Announcing Gotham


#1

For the last eight months, we’ve been hard at work on a project that we’re thrilled to be able to share with the wider Rust community.

We know it as Gotham and today we’re releasing 0.1.

Gotham is a flexible web framework that does not sacrifice safety, security or speed. The Gotham core team loves many of the elegant concepts that are found in dynamically typed web application frameworks, such as Rails/Phoenix/Django and aspire to achieve them with the type and memory safety guarantees provided by Rust.

Gotham is stability focused. With our release of Gotham 0.1, we’re compatible with Rust stable and every future release of Gotham will maintain that contract. Naturally, we build on beta and nightly as well so if you’re on the bleeding edge Gotham is good to go.

Gotham leverages async extensively thanks to the Tokio project and is further enhanced by being built directly on top of async Hyper. Completing web requests in µs with almost non-existent memory footprints is still taking some getting used to.

We wanted to get Gotham in the hands of the Rust community early with regular smaller iterations to follow. The Gotham 0.1 release includes the following features:

  • Handlers and Controllers
  • Advanced Routing
  • Type Safe Extractors
  • Middleware and Pipelines
  • Request State
  • Sessions
  • Request and Response helpers
  • Test helpers
  • Thoroughly documented code and the beginnings of a Gotham book

There are some important features still to be built and we hope that the community will help us define even more. Right now our roadmap includes:

  • Enhancing our Router API with builders/macros to make this much more comfortable for folks used to defining routes in Rails or Phoenix
  • Compiled Templates
  • Form extraction
  • First class Diesel integration
  • Async static file serving
  • i18n
  • Hot reload during development
  • Structured logging

You can find out more about Gotham at https://gotham.rs. We look forward to welcoming you into the Gotham community.

Finally, we’d like to say a very sincere thank you to the developers and communities of every dependency we’ve built Gotham on top of, including of course, Rust itself. Your work is amazing and we could not have gotten here without it. We look forward to working with you all in the future.

@bradleybeddoes and @smangelsdorf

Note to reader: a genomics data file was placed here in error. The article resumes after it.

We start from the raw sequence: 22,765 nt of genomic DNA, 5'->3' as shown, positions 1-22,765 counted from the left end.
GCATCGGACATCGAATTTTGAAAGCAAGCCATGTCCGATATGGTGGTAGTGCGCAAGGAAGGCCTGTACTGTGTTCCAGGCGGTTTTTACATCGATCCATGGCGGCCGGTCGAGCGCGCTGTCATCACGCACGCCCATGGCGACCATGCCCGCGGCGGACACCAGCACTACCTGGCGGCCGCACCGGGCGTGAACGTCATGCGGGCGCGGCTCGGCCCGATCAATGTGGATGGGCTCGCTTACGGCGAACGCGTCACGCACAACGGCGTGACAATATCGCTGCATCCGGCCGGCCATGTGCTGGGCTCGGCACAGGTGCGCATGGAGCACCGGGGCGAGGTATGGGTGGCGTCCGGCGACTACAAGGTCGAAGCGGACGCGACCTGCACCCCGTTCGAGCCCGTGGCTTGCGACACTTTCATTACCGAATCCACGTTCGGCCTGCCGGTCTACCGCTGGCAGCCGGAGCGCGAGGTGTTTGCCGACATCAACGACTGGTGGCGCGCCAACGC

Seeking idea for Bachelor thesis
What's everyone working on this week (33/2017)?
Is anyone working on any web framework using the new Rust async features?
#2

First, congrats and great job! :+1:

Second, I’m sure lots of people will want to know the differences (or pros and cons) of Gotham vs Rocket. As a start, I suppose the fact Gotham can run on stable is a major difference. Another would be that it uses async Hyper whereas Rocket is (still) sync.

Any other things worth pointing out?


#3

Both projects have had a lot of hard work put into them and we wouldn’t want to make direct comparisons, there are simply different design decisions that have been made, both of which have their place in the ecosystem.

I can say that we’re really proud of our usage of stable Rust, our async types and the way we’ve implemented Pipelines and Middleware. We’re also really happy with how our Handler concept has worked out.

Another aspect of Gotham we really like is our Router. It is backed by a Tree data structure and can solve some very complex routing needs including delegating routing decisions to secondary Routers to allow for what we call “modular applications”. I think of this as being half way between microservices and monoliths, combining the best of both. The Router will be a big focus for 0.2, leveraging macros and/or builders to make route definitions much more along the lines of what you’d see in Rails or Phoenix.

We look forward to feedback from the community, I am sure there is a lot we could be doing better or haven’t thought of.


#4

On that topic, looks like Gotham is using boxed futures in the handler/middleware chain. This is an eye sore with Tokio/Rust as a whole at the moment, so not Gotham specific per se. I assume you intend to use impl trait and/or the async/await stuff once they’re stabilized?


#5

To say the least. While I’m excited about impl trait, it’s not going to be a silver bullet that solves all problems. It’s my understanding that you will need need a single return type from any function that returns an impl trait. That is, there can be only one type that is returned. There are many situations where a wrapper type will still be needed to resolve to a single type on return…


#6

Are there such bullets in general? :slight_smile:

Yes.

Many, maybe - depends on size and complexity of application. Most? Probably not I’d venture. And in the cases where you have different shape return types it may be ok to box them up because those places aren’t on the hot path. Or maybe code/design can be restructured. So practically speaking, you don’t need 100% coverage here. But, time/experience will tell.


#7

I’ve actually not (yet) read enough about this to make an informed comment.

I can say that we want Gotham to continue leverage best practices adopted by the Rust community, for example the HTTP crate which was announced recently makes a lot of sense to us and we want to add support for it in the very near future.